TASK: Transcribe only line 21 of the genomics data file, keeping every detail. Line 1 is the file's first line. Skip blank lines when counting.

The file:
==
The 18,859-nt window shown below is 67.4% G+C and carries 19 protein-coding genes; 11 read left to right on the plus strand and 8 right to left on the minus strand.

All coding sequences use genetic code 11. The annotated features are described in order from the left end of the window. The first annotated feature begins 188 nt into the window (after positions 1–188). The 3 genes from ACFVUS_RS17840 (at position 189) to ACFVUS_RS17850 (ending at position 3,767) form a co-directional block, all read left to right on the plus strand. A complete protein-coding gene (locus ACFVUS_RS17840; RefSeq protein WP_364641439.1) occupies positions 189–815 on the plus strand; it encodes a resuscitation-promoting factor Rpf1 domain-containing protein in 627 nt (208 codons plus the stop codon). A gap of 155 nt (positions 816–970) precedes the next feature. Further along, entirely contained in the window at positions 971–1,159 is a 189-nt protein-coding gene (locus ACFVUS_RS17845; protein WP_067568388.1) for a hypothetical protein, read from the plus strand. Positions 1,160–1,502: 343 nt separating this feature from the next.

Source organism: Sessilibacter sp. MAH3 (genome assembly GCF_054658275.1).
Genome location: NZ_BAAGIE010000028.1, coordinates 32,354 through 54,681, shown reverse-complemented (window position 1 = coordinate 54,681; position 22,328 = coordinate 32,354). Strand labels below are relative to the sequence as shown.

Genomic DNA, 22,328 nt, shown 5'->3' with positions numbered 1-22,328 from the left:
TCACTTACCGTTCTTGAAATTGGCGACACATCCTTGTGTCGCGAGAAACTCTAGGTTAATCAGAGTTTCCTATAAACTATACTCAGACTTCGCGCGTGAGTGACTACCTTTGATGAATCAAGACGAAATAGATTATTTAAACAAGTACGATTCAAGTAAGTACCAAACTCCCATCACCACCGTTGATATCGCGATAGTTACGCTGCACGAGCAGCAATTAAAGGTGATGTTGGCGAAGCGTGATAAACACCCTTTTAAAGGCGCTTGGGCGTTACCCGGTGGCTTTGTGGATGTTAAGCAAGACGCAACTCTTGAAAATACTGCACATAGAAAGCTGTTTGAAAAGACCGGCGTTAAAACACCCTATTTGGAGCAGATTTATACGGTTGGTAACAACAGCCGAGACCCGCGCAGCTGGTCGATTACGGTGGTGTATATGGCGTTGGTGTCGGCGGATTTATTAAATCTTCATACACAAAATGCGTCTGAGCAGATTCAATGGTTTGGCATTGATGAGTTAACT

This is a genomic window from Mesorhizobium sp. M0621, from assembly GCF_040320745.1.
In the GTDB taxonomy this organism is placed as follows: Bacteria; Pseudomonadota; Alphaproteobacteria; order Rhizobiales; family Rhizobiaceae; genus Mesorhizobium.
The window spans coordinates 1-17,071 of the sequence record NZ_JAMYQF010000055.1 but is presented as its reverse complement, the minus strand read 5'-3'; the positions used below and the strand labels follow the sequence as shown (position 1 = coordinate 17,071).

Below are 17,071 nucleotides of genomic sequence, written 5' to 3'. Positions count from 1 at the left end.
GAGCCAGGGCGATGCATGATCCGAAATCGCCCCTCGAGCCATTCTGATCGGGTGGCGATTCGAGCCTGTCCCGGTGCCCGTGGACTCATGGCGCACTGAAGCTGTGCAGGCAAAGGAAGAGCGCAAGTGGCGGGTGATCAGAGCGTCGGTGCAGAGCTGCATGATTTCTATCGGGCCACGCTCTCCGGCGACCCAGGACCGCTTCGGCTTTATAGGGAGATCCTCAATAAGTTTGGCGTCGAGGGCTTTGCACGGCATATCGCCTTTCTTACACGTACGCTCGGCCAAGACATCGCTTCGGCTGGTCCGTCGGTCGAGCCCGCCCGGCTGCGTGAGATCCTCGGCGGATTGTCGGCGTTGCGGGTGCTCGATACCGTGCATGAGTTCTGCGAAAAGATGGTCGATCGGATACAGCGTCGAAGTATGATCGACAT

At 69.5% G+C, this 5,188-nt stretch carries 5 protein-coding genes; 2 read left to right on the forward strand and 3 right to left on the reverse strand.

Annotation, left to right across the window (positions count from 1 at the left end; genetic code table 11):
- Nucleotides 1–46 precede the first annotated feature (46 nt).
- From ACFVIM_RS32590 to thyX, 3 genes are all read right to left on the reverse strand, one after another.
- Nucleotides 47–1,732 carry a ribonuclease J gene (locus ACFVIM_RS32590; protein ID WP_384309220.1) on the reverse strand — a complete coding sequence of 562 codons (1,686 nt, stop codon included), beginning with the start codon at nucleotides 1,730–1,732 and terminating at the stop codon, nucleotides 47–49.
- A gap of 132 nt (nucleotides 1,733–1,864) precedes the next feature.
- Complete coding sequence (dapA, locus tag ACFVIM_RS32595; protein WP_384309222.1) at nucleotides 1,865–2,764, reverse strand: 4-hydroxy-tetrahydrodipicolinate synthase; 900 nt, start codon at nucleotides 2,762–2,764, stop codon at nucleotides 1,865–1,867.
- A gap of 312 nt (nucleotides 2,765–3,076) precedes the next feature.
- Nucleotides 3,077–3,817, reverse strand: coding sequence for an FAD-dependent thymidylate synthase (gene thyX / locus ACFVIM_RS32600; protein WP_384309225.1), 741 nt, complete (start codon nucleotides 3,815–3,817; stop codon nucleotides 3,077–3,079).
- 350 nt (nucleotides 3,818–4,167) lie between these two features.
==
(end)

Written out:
- 350 nt (nucleotides 3,818–4,167) lie between these two features.